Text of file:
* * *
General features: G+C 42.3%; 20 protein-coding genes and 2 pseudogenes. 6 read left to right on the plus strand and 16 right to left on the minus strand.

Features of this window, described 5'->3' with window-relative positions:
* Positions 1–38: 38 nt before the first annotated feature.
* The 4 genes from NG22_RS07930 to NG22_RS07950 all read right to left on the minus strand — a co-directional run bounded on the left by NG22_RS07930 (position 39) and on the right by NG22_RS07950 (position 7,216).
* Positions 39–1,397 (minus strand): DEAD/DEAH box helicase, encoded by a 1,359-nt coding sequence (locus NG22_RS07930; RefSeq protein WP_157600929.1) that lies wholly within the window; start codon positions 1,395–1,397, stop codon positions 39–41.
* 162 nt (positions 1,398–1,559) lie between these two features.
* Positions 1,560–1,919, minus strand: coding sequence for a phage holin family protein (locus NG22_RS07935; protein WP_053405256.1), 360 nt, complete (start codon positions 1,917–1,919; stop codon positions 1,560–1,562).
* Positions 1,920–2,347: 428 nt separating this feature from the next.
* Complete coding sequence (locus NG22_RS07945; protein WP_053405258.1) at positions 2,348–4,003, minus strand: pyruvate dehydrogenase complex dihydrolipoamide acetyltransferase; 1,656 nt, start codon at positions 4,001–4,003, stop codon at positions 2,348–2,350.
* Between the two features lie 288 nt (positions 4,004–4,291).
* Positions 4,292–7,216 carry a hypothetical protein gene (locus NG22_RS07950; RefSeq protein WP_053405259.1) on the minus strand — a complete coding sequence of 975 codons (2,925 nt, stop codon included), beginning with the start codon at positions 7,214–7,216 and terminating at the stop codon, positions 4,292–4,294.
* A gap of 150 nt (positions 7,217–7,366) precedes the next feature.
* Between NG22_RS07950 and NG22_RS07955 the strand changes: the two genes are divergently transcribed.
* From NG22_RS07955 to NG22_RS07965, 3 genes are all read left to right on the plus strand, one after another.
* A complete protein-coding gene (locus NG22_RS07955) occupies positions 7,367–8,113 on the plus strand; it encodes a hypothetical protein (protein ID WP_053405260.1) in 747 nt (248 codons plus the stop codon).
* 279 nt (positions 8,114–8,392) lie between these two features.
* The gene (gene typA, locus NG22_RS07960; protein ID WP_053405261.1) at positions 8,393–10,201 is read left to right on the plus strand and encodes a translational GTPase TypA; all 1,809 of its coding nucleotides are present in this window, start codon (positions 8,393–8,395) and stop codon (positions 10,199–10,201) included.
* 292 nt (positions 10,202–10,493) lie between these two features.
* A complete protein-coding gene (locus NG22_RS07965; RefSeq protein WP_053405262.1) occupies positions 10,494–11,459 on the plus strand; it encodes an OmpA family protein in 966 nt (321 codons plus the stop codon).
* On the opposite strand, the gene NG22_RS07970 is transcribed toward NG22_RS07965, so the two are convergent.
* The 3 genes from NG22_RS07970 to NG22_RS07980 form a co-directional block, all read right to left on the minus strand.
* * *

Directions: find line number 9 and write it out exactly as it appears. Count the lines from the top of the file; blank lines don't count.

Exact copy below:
* Complete coding sequence (locus NG22_RS07945; protein WP_053405258.1) at positions 2,348–4,003, minus strand: pyruvate dehydrogenase complex dihydrolipoamide acetyltransferase; 1,656 nt, start codon at positions 4,001–4,003, stop codon at positions 2,348–2,350.